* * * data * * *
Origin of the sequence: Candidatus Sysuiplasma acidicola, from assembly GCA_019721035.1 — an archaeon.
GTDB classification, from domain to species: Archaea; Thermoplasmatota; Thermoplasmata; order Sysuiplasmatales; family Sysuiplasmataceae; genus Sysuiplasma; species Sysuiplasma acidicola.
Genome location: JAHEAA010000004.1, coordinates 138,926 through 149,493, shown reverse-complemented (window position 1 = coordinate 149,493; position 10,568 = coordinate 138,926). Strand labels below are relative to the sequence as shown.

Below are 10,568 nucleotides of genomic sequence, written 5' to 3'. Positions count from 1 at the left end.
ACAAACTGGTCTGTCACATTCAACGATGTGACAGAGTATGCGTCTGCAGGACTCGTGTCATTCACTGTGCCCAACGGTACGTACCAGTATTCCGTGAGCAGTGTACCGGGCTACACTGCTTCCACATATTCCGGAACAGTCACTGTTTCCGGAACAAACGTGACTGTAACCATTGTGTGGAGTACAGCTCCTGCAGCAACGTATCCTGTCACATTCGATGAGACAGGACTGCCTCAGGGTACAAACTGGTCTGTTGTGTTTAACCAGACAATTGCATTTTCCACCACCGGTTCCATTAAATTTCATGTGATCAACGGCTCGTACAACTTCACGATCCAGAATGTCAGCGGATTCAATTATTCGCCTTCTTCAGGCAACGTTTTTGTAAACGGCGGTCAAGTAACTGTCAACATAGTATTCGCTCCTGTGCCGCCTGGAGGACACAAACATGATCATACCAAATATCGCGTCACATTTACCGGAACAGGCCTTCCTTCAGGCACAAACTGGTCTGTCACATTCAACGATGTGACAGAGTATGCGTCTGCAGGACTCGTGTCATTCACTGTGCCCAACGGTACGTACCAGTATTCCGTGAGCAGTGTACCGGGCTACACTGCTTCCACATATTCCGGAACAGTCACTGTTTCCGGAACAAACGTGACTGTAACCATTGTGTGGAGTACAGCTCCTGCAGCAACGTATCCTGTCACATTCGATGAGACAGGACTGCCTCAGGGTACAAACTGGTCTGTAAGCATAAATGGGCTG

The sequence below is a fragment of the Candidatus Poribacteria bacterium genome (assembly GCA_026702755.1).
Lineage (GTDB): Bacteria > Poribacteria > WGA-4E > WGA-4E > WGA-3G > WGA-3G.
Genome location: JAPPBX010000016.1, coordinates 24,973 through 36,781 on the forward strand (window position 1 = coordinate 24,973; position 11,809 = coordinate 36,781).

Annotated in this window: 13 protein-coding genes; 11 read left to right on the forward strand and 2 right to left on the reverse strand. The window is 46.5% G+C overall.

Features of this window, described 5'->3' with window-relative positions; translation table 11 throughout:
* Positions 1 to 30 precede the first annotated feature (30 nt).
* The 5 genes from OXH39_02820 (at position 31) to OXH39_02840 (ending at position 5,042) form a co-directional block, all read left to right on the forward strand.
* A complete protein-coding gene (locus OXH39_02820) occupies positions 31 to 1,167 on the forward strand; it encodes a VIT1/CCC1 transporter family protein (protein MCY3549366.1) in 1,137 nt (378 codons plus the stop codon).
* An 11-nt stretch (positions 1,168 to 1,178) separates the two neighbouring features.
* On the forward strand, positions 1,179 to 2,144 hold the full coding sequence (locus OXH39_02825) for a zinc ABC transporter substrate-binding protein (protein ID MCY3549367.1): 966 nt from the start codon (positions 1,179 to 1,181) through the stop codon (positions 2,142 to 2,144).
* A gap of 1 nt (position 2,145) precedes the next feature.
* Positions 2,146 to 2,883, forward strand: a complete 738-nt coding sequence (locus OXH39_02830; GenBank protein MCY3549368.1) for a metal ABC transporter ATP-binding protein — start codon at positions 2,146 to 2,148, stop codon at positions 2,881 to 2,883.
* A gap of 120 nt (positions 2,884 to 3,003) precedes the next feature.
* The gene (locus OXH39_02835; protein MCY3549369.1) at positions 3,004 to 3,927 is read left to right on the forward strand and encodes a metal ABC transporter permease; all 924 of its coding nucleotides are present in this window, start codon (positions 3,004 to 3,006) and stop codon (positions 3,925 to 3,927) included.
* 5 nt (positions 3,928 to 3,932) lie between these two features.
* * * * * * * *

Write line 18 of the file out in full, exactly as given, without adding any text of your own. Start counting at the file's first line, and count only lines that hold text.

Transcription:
* A gap of 120 nt (positions 2,884 to 3,003) precedes the next feature.